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I'm learning about Ethernet and the sources I've found seem to be controversial regarding the role of the physical sublayers of Ethernet displayed on the following image. enter image description here

Just to mention an example for that: the en.wikipedia.org/wiki/Physical_Medium_Dependent Wikipedia page says the transmitters/receivers are located in the PMD layer while the Cisco Technology Handbook states they're located in the PMA.

My questions are the following:

  1. What are the roles exactly of the reconciliation, PLS, PCS, MII, PMA and PMD sublayers?
  2. Does the reconciliation sublayer handle errors, also is one of its responsibilities to hide the different MII interfaces from the MAC layer?
  3. Where is line encoding like NRZ/NRZI performed?
  4. Where is scrambling/descrambling done?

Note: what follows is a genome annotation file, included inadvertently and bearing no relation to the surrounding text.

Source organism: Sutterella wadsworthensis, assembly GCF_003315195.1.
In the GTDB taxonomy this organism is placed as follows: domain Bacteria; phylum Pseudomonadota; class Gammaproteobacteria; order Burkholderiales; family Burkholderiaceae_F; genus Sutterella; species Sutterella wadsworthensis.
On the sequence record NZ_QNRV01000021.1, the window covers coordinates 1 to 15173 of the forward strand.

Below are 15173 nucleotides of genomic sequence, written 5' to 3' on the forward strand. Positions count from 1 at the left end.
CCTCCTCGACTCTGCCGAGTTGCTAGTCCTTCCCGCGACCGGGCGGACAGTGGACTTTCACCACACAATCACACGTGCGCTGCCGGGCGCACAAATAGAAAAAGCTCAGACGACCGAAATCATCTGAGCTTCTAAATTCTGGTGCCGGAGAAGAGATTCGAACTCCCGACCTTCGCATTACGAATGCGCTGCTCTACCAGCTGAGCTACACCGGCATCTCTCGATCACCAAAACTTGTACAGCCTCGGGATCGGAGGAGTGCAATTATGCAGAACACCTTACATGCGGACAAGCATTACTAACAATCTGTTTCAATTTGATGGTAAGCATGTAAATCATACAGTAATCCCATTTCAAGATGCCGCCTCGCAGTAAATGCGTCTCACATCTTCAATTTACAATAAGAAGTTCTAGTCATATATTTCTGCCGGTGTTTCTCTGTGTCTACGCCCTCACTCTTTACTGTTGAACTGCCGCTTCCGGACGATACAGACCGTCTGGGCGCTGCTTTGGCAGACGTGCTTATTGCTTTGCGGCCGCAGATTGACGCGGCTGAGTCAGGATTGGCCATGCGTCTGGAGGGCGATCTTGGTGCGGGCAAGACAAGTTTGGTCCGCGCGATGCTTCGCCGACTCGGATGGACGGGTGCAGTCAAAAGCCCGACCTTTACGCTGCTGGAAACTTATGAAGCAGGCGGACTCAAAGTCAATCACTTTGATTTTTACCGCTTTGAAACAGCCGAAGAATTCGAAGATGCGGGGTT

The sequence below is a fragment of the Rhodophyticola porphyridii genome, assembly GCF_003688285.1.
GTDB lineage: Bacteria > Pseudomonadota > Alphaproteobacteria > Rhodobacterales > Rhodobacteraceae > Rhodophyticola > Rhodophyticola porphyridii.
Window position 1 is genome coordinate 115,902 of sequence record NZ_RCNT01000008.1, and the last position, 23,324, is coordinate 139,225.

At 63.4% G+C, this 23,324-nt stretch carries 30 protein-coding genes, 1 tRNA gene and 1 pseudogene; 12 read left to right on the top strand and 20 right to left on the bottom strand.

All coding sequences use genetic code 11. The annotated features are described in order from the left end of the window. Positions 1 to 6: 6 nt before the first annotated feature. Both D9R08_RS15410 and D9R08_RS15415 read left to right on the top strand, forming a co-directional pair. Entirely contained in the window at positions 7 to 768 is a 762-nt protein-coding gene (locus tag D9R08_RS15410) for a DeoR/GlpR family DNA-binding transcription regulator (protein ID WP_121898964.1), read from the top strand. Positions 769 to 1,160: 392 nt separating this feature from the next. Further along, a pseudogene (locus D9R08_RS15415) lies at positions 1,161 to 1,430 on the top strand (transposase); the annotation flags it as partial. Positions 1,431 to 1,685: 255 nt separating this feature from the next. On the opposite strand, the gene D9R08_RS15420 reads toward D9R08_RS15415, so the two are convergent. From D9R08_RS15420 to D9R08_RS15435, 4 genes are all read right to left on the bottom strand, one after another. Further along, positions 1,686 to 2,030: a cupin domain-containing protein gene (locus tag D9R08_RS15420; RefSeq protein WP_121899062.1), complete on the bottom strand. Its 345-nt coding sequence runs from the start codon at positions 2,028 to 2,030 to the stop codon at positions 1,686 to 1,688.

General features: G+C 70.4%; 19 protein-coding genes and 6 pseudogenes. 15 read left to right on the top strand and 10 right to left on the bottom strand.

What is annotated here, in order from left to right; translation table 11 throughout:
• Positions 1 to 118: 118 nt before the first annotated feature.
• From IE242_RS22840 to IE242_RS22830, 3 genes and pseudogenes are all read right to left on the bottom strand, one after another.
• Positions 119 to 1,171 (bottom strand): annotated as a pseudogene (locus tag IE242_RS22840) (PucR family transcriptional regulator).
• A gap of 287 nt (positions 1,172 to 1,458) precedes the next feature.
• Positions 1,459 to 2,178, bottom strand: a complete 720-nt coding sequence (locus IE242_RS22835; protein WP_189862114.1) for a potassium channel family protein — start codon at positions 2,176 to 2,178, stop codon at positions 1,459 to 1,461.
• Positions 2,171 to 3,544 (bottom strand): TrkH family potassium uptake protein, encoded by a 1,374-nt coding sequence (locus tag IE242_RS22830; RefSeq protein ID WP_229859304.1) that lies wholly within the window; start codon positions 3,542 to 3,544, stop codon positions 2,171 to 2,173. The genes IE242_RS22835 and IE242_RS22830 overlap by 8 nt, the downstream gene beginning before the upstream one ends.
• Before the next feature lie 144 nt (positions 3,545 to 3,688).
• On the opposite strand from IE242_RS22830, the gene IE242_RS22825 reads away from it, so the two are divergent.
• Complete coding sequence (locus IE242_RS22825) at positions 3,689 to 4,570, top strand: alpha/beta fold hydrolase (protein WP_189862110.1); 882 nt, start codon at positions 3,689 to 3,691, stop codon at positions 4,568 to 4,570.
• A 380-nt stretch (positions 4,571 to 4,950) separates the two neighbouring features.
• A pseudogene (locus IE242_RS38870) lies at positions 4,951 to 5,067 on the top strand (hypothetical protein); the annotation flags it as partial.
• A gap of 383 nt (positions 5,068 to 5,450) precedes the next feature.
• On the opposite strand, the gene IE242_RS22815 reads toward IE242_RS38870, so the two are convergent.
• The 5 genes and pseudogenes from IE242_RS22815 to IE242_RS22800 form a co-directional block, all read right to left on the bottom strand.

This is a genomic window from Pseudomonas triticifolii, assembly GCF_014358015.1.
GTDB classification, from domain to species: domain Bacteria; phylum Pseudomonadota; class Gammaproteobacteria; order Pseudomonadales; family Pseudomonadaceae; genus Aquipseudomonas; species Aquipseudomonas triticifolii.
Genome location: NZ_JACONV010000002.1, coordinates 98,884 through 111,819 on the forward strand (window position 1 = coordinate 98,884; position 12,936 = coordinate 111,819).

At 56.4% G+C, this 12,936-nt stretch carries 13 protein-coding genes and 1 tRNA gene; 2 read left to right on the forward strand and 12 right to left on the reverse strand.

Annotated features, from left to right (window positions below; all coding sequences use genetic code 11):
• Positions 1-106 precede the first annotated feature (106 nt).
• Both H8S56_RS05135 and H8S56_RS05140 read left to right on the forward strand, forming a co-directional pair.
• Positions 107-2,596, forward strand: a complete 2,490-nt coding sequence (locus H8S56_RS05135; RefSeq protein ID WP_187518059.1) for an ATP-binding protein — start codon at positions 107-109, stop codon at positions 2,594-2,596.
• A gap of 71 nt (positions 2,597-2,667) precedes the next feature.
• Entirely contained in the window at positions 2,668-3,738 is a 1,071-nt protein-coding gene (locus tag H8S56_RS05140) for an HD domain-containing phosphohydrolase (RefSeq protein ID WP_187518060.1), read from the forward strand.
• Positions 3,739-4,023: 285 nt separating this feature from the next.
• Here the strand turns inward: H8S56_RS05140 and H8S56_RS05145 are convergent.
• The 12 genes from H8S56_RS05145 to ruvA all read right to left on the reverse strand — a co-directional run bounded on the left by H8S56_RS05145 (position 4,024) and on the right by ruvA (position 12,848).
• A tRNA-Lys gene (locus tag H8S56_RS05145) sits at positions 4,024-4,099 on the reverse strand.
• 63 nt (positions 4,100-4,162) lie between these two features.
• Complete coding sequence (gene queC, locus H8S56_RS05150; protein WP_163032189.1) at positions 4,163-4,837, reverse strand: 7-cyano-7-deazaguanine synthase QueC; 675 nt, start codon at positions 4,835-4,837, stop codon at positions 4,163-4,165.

5. Where is signaling like MLT performed?
  6. Where is auto negotiation performed? Some sources say it's done in the PCS, some displayed it separately below the PMD layer.
  • Did any answer help you? If so, you should accept the answer so that the question doesn't keep popping up forever, looking for an answer. Alternatively, you could provide and accept your own answer. – Ron Maupin Aug 17 '17 at 5:00
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  1. read up on the standard: http://standards.ieee.org/about/get/802/802.3.html
  2. 10GE+ PHYs actually do forward error correction (FEC), FCS error frames are dropped in the MAC layer
  3. Basic line encoding (4b/5b, 8b/10b, 64b/66b group codes) is done in PCS, with PMD doing some additional, medium-specific coding (e.g. MLT-3)
  4. Scrambling/descrambling is part of PCS
  5. PMD
  6. Auto-negotiation somewhat bypasses the sublayers since it's using its own encoding.
| improve this answer | |
  • 1
    Actually, Fast Ethernet uses NRZI (MLT-3 is also called NRZI-3). – Ron Maupin May 28 '17 at 22:30
  • @Ron: you're right, sorry – Zac67 May 29 '17 at 8:16

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